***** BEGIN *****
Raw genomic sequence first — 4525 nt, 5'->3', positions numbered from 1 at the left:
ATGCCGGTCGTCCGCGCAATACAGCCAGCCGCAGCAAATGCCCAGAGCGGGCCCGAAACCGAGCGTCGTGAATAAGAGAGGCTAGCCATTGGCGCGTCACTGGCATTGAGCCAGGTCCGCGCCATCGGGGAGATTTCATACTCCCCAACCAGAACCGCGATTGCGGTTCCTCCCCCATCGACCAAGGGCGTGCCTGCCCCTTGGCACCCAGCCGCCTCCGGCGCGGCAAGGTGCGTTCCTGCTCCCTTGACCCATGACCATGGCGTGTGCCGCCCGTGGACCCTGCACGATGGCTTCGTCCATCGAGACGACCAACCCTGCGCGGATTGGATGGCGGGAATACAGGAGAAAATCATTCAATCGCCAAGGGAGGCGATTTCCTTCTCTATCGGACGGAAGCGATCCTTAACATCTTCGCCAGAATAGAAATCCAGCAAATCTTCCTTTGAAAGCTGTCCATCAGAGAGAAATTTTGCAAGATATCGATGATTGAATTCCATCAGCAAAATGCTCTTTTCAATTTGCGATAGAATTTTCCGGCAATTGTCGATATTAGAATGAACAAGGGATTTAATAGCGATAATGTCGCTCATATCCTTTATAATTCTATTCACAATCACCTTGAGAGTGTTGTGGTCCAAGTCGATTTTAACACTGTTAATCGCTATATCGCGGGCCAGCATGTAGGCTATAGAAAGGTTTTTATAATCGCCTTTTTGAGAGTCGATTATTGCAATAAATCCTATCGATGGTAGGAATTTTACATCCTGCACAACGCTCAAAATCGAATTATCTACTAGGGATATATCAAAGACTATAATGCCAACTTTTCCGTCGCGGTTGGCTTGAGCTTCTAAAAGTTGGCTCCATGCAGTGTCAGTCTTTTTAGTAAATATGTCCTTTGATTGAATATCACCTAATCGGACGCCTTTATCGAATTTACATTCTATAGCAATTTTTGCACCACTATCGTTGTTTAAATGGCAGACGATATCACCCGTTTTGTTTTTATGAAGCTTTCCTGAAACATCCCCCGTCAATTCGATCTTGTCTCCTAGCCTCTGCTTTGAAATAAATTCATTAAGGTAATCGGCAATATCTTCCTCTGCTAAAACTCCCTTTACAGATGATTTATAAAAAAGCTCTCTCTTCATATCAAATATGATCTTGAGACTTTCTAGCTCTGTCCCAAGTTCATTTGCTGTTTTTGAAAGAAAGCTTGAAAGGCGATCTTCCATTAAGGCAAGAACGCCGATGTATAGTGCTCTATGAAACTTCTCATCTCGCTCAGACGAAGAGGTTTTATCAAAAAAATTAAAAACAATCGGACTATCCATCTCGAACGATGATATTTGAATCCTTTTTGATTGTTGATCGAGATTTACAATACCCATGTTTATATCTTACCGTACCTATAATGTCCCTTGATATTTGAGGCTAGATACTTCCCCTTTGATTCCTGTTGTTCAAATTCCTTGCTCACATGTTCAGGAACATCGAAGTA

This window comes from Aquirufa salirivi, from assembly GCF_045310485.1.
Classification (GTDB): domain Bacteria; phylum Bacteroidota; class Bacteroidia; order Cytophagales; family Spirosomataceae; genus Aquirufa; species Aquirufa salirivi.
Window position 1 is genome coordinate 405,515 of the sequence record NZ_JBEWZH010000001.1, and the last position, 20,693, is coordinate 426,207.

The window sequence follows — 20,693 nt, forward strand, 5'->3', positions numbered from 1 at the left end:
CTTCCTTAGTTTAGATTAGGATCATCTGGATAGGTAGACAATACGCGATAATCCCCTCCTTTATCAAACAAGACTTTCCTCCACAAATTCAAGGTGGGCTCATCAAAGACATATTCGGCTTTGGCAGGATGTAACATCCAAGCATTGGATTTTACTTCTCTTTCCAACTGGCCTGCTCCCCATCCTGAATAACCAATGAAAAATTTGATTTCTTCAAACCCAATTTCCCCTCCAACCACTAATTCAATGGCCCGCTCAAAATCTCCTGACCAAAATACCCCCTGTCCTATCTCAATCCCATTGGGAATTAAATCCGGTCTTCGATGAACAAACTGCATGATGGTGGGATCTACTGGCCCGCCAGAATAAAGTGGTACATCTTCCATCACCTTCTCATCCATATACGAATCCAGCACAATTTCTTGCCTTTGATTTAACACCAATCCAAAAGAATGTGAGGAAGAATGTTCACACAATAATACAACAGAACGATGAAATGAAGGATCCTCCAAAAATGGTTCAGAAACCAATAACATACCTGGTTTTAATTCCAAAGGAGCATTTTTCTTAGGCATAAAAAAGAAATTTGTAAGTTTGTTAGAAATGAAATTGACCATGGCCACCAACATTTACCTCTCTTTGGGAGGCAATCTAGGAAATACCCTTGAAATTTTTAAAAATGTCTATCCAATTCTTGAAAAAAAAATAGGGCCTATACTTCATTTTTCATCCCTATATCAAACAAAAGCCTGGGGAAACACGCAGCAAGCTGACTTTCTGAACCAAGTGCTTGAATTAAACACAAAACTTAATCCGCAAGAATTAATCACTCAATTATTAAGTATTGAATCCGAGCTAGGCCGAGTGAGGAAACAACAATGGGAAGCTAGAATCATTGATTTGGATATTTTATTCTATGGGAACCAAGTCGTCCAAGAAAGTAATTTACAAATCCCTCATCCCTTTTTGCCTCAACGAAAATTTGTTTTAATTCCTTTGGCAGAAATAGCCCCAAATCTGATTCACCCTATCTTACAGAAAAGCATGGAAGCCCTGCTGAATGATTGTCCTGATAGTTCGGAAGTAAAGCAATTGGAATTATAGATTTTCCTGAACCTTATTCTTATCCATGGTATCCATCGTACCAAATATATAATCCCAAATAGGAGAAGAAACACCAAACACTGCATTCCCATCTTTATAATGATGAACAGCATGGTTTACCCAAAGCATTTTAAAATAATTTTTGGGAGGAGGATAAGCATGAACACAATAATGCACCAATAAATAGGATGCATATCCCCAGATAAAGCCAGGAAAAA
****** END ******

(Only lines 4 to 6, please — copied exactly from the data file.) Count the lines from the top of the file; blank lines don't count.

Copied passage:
Classification (GTDB): domain Bacteria; phylum Bacteroidota; class Bacteroidia; order Cytophagales; family Spirosomataceae; genus Aquirufa; species Aquirufa salirivi.
Window position 1 is genome coordinate 405,515 of the sequence record NZ_JBEWZH010000001.1, and the last position, 20,693, is coordinate 426,207.

The window sequence follows — 20,693 nt, forward strand, 5'->3', positions numbered from 1 at the left end: